For all the Hook stories on the ouster of UVA President Teresa Sullivan, click HERE.
Ms Dragas must go.
"My vote was an indication of my dissatisfaction with the process and the decision that lead to the resignation of Terry Sullivan. I have not been presented with evidence that I believe merits asking for her resignation, nor have I ever indicated that I would be willing to support such an effort. Given an opportunity I would have also voted to support her reinstatement. It is my opinion that the process leading to her resignation was flawed. I am convinced that in the future the Board of Visitors will always meet in a scheduled meeting to discuss issues involving the President."
Heywood Fralin - one of the most respected, honest and generous men in Virginia who served two terms on the BOV of Virginia Tech and two terms on the BOV of the University where he served as Rector.
Appreciate's Fralin's vote and words.
Disagree for his call to move on so quickly and support interim Commerce Dean. I don't want to unite behind a BOV that does not have the confidence of the faculty without 1) explanation of change, reinstatement ,of Sullivan 2) resignation of BOV, 3) reforming the appointment process for BOV to have representation of non-corporate interests and have majority faculty, students, parents, staff-that's democracy.
Sullivan's statement to the Board is controlling, she was on the right track and the BOV wants to change that track to include a corporitizing of the University. we should not move on until we have had a full accounting
Dragos and Kington must go. Dr. Sullivan should be re-instated.
Dr. Sullivan respected the University's reputation and was improving upon it.
It is a miscarriage of justice and unbelievable greed.
I am writing in response to the Op-Ed by Paul Tudor Jones, published in yesterday’s Daily Progress.
I believe that Mr. Jones’ comments about undergraduate admission and yield at the University of Virginia, however well intended, were misleading, and need to be placed in context.
Of undergraduate admission at UVA, Mr. Jones wrote:
“UVA’s most recent reported admissions yield is just 43%, which means the rate at which students accept a place at UVA after receiving an acceptance letter from Peabody Hall is well under half…and falling. Harvard’s yield rate is more than 80 percent, Yale’s is 68 percent and Stanford’s is 73 percent. The University of North Carolina at Chapel Hill reports a 56 percent yield rate, 13 points higher than that of UVA.”
In response, I would like to note:
1) Our number one priority is enrolling an academically strong and diverse class. The academic caliber of enrolling students at the University of Virginia has increased every year for the past five years, breaking records each year for SAT mean (1351 in 2012) and percent ranked in the top 10 percent of the class (93% in 2012).
2) At 43%, our yield rate this year is the same as it was in 2011, although it has declined since the elimination of our binding Early Decision program in 2008. Students admitted under Early Decision plans commit to enroll if admitted, resulting in a higher yield for those schools compared to those without Early Decision plans. We eliminated our ED program in 2007 due to the lack of socioeconomic diversity in that application pool. Nationally, many of our peers have experienced a similar decline as application volume has exploded at selective colleges and universities. At UVA for example, we have seen a 52% increase in applications since 2008 with over 28,200 students vying for 3,360 places in the first-year class this year. Our admission offer rate was 29%, also a record low.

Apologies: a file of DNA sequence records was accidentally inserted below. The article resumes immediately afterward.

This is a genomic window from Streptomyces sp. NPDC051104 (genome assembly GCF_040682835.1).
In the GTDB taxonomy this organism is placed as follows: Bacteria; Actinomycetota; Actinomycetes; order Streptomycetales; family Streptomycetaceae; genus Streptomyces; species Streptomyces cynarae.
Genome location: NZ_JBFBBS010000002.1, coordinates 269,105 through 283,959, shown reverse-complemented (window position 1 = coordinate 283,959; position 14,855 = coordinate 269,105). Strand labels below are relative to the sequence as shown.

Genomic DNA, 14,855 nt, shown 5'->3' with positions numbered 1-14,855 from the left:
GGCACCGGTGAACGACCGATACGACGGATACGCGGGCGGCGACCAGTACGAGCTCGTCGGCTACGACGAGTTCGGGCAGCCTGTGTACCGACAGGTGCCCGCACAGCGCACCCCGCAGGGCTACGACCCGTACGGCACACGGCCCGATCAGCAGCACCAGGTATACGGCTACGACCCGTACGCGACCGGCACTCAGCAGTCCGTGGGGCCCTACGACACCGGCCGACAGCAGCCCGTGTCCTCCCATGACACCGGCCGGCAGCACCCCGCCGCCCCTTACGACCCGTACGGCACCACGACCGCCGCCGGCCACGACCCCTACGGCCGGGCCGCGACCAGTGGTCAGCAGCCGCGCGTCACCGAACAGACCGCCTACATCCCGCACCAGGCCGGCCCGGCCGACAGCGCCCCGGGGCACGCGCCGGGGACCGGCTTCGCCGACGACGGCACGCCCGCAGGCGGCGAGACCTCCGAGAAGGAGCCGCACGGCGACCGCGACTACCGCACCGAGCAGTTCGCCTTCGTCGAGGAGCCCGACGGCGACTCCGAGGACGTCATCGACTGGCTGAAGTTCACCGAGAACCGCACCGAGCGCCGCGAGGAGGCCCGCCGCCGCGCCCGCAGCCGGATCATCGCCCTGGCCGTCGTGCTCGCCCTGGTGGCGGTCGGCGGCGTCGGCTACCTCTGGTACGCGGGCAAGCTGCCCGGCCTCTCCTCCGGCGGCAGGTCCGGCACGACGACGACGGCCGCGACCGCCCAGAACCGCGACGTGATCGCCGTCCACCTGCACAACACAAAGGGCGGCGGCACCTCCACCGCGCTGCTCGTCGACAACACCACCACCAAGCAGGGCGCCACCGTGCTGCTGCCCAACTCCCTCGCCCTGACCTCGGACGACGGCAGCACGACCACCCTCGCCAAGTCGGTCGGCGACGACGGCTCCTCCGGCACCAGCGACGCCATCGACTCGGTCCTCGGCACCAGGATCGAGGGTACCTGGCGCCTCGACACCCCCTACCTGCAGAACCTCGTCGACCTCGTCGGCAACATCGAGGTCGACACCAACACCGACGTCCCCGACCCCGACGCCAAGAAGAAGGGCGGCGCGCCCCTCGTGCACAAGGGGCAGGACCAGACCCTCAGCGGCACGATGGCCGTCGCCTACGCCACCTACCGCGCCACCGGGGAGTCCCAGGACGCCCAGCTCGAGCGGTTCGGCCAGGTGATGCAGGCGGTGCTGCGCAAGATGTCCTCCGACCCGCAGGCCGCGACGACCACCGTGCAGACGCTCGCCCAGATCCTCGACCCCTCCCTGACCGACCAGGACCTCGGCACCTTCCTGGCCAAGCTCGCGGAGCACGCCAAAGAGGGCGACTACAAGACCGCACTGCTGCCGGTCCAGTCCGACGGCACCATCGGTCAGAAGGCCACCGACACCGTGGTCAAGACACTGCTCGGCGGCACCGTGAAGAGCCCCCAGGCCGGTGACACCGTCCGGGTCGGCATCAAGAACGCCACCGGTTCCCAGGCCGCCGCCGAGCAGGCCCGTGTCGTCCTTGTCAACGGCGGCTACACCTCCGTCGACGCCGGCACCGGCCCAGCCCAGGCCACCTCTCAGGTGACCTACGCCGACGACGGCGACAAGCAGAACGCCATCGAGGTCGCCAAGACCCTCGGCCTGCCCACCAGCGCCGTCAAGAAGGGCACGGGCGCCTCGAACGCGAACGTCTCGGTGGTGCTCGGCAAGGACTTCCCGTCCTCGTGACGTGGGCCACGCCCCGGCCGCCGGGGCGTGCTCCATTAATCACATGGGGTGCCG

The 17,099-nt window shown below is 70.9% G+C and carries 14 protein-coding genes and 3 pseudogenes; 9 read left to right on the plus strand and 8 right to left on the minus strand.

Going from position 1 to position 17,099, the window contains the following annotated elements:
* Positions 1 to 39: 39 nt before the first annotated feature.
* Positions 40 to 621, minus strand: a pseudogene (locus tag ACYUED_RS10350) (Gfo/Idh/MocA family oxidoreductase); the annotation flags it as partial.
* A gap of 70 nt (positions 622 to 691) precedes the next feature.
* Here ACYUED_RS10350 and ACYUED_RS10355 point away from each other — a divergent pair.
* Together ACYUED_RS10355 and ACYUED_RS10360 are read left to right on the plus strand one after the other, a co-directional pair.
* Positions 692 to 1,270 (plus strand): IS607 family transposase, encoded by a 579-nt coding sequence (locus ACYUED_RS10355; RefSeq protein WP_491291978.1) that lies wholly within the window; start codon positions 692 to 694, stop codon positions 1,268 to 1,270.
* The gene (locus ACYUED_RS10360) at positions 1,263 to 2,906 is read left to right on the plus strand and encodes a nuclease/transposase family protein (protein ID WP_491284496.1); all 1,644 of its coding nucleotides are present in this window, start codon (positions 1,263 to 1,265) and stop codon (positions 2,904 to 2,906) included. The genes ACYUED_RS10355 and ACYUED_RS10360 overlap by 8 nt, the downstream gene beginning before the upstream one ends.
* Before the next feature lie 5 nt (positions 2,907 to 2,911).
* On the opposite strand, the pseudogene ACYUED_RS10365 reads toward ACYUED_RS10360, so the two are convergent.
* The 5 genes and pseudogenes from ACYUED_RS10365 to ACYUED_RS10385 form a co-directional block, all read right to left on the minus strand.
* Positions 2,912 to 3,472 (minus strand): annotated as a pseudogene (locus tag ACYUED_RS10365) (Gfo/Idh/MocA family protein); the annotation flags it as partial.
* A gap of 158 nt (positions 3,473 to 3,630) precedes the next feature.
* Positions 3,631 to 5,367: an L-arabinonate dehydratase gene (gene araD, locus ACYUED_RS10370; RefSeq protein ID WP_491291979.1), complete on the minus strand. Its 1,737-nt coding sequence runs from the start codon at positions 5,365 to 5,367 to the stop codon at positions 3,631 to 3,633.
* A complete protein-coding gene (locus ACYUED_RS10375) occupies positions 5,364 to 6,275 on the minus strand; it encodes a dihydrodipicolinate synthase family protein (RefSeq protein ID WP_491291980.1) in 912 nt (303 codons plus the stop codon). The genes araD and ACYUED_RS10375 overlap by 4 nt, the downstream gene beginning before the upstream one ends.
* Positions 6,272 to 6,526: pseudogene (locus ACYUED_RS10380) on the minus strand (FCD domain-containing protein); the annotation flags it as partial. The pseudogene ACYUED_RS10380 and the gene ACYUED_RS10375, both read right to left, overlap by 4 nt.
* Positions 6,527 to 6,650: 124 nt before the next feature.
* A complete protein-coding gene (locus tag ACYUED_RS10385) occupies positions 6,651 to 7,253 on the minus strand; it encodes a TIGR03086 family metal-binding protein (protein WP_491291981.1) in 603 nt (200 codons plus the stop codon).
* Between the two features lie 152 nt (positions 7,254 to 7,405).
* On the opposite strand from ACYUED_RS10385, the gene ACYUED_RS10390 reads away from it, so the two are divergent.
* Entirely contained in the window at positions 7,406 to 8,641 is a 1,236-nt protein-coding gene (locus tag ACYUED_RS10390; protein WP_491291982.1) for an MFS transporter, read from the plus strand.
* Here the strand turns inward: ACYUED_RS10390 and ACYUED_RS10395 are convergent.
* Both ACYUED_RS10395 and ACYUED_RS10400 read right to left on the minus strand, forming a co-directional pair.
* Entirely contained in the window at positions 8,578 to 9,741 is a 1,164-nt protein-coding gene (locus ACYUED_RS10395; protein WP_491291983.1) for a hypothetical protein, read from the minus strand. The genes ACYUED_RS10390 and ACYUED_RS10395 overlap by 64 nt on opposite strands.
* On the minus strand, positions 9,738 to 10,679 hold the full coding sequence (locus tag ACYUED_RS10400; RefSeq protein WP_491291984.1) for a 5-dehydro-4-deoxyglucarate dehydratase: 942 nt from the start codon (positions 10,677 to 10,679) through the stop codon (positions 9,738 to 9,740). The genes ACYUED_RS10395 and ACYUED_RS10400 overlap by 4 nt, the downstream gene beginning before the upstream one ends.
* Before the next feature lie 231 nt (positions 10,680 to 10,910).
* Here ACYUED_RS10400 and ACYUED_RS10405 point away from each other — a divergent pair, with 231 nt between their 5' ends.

3) Our current yield rate ranks #12 in the US News Top 25 National Research University rankings, ahead of Johns Hopkins, Duke, Chicago, Georgetown, and Northwestern, all ranked higher overall in the U.S. News rankings.
4) Harvard, Yale, and Stanford are private institutions with admission budgets four to five times larger than ours at UVA. These and other Ivy-caliber private schools also have massive financial aid budgets compared to their public peers like Virginia; therefore, the net price of attendance at these schools can be much lower for students and their families. Research shows that cost of attendance is the second biggest factor in a student’s college choice, after academic reputation.
5) UNC-Chapel Hill also has an admission budget that dwarfs ours at UVA, and it should be noted that 82% of the enrolling students at Chapel Hill are North Carolinians. State residents yield at a much higher rate than non-residents in part because of the lower total cost for tuition and fees. At UVA, 67% of our enrolling students are Virginians, which means we have a higher percentage of non-residents enrolling each year. Comparing yields between UNC and UVA, therefore, is misleading unless one understands these important details of context.
Given the confusion and misinformation about the role of yield in college admission, I felt it was important to provide this clarification. The Office of Undergraduate Admission is committed to excellence, integrity, and the enrollment of a class the University community can be proud of. The object of our aim, as Jefferson might say, is indeed “to make this Establishment the most eminent in the United States,” but it is also to follow Jefferson’s vision of an institution “based on the illimitable freedom of the human mind.” We look for and find students who are academic stars but who also exhibit outstanding personal qualities and character. With the help of our alumni, faculty, current students, and friends, we have been highly successful in enrolling talented scholars who continue to shape the University and the world around them.
Greg W. Roberts
Dean of Undergraduate Admission
University of Virginia